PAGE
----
I said in the BFTB Pregame Show that, if the Washington Redskins won, I would give credit to Brandon Meriweather for scaring the San Diego Chargers coaches and players into changing their offensive gameplan. I stick by that.
What I saw from the Chargers through most of this game was an offense that felt comfortable throwing deep (taking advantage of Meriweather's poor coverage skills) and didn't feel comfortable throwing the short passes that have become the staple of the offense this season, for fear of the safety's big hits and his talk of going after the knees of receivers that dare go "over the middle".
That adjustment in the game plan, paired with a toothless (and clueless) defense, was almost enough to win the Redskins the game on its own. Philip Rivers completed just 63% of his passes and threw 2 interceptions. Keenan Allen and Vincent Brown both had drops that could be easily attributed to them hearing the footsteps of a nearby defender. Runs to the outside, left or right, were nowhere to be seen.
Still, with the offense being as hamstrung as it was and the defense unable to put pressure on Robert Griffin III or stop Alfred Morris, the Chargers ended up in a dream scenario. They were down by 3 points, a half-yard away from a touchdown, with 30 seconds left in the game and two timeouts.
What should've happened was a testament to stubbornness. Ken Whisenhunt and Mike McCoy should've done power running repeatedly. Ryan Mathews (or Le'Ron McClain) should've run behind John Phillips, Jeromey Clary and D.J. Fluker. If it didn't work on first down, the team should've tried it once more. If it didn't work the second time, the team could call timeout and then try a pass play, with Rivers knowing to throw the ball through the back of the end zone if nobody was open. At least, if the team settled for a FG, they would know it was because they had lost the battle in the trenches (against a team with a horrible run defense).
Instead, the playcall was a draw to Danny Woodhead (who had, very obviously, broken his nose on the previous play). When that predictably didn't work, Ryan Mathews and John Phillips came in. Power running, right? Wrong. The not-so-mobile Rivers rolled out to his right, giving the defense only half of the field that they needed to defend, and then threw the ball away when nobody was open. Then Woodhead was brought back in for some other random pass play that stood no chance in the face of a Redskins team that could blitz six because the Chargers only had three receivers.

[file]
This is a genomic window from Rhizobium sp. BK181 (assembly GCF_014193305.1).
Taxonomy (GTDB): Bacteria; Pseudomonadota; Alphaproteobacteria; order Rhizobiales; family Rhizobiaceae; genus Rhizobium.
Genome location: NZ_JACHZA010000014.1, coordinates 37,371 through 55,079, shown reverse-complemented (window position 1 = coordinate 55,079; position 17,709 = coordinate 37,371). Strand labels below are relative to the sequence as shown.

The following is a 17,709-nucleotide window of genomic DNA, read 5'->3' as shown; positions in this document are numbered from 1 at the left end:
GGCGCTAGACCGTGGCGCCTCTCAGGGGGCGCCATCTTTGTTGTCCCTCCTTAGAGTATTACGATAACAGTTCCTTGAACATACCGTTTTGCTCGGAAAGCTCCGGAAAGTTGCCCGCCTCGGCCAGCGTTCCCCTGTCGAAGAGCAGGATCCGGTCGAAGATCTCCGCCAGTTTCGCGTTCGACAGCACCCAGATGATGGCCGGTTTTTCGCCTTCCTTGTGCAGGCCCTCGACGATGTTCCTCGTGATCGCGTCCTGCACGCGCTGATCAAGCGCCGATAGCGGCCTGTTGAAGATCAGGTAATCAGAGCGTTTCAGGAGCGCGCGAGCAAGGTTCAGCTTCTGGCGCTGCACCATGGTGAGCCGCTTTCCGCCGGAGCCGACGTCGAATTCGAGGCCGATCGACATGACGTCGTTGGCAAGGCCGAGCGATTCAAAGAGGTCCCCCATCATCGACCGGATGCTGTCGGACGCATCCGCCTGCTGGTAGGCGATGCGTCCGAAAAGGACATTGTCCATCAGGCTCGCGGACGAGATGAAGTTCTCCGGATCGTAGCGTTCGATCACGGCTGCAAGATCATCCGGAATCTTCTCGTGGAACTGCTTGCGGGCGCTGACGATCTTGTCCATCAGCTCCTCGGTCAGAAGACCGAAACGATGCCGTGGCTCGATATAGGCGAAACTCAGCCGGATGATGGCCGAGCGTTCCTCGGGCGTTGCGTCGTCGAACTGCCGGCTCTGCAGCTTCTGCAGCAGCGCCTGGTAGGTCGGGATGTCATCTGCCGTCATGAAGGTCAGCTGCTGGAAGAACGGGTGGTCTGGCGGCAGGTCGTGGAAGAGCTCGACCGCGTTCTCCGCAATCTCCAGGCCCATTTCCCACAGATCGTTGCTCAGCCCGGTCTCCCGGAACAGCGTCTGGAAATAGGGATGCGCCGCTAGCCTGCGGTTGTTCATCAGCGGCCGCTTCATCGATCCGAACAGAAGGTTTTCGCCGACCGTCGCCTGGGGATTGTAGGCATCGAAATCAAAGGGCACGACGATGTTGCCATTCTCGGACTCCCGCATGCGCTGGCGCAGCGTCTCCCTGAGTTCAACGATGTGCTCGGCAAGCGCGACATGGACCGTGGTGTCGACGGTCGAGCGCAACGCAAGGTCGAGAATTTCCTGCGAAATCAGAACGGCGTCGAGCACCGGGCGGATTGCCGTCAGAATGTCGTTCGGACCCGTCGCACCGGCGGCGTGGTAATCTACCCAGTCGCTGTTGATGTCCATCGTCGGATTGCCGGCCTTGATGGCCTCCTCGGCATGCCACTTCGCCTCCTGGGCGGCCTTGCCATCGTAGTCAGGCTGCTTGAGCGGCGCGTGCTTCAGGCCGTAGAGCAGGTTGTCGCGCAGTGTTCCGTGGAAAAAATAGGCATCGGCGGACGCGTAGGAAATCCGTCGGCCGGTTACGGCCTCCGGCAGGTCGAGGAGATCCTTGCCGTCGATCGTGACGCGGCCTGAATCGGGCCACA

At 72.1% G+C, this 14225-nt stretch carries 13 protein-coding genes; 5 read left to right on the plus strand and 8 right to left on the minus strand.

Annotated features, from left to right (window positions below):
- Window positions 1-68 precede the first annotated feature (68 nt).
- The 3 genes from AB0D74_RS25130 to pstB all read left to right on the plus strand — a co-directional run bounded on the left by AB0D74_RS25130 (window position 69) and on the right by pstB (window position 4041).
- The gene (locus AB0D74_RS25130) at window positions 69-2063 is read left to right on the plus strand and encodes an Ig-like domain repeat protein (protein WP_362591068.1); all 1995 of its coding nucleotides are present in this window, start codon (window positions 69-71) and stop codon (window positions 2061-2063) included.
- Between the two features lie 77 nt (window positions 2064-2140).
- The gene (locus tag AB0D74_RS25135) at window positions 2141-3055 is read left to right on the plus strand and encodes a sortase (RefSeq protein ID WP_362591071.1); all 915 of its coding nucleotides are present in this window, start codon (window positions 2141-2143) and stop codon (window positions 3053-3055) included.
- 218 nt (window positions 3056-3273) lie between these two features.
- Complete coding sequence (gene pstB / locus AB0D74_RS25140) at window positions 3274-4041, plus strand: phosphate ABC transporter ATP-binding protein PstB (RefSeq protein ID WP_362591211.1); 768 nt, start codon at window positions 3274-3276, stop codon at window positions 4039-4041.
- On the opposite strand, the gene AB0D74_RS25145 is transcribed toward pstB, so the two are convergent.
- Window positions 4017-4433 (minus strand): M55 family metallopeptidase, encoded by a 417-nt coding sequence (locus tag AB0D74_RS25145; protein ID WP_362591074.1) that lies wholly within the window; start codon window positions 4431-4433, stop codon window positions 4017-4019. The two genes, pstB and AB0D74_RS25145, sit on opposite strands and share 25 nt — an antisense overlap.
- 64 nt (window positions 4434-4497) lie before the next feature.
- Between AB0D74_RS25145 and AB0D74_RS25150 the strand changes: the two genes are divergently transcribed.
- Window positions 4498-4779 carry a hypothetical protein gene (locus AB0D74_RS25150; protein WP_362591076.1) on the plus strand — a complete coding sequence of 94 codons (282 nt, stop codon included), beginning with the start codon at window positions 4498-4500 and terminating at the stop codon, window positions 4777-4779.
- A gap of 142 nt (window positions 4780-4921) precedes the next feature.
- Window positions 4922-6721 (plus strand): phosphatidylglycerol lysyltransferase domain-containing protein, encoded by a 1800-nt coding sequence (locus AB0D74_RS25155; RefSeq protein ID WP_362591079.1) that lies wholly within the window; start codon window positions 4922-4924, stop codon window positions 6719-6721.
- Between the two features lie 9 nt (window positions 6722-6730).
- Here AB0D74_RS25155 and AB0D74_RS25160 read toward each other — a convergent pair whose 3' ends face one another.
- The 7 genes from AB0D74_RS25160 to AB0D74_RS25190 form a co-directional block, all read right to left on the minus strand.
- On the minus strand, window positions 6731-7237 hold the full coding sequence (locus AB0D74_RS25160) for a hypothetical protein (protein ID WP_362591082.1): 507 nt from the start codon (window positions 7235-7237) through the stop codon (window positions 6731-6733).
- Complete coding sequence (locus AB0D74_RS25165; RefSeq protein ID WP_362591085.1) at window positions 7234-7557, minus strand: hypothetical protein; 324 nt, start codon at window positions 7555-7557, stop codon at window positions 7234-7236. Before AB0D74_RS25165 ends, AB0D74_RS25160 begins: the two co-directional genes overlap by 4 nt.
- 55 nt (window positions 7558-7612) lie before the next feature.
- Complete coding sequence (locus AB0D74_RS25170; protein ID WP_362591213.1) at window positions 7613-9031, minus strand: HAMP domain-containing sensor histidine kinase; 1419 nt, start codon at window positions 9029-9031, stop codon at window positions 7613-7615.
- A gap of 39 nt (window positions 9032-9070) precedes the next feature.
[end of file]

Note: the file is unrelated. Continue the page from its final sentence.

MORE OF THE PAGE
It was the worst goal line playcalling I think I've ever seen, save for the goal line series against the Jacksonville Jaguars in the Chargers last game. There's a reason Kyle went over the goal line offense this week, and it's because it stinks.
The Chargers should be flying back to San Diego thinking "We should've lost that one, but we scratched and clawed and fought to get to 5-3." Instead, they're flying back thinking "We should've won that one, but we were outcoached and outtoughed by a 3-5 team."
I had said that winning the game after a bye was tricky, and Mike McCoy wasn't ready for it. Kyle had said that the goal line offense needed to change, and Ken Whisenhunt hasn't changed a thing. John Pagano called a terrible game on defense, but I don't think there's a coach in this league that could get anything out of this defensive roster. There's just not talent there. So, I'll leave him out of it for now.
This, truly, is the definition of snatching defeat out of the jaws of victory, and it was a staple of Norv Turner's San Diego Chargers. Between this game, the loss to the Tennessee Titans, and the loss to the Houston Texans, it has quickly become a staple of Mike McCoy's Chargers as well.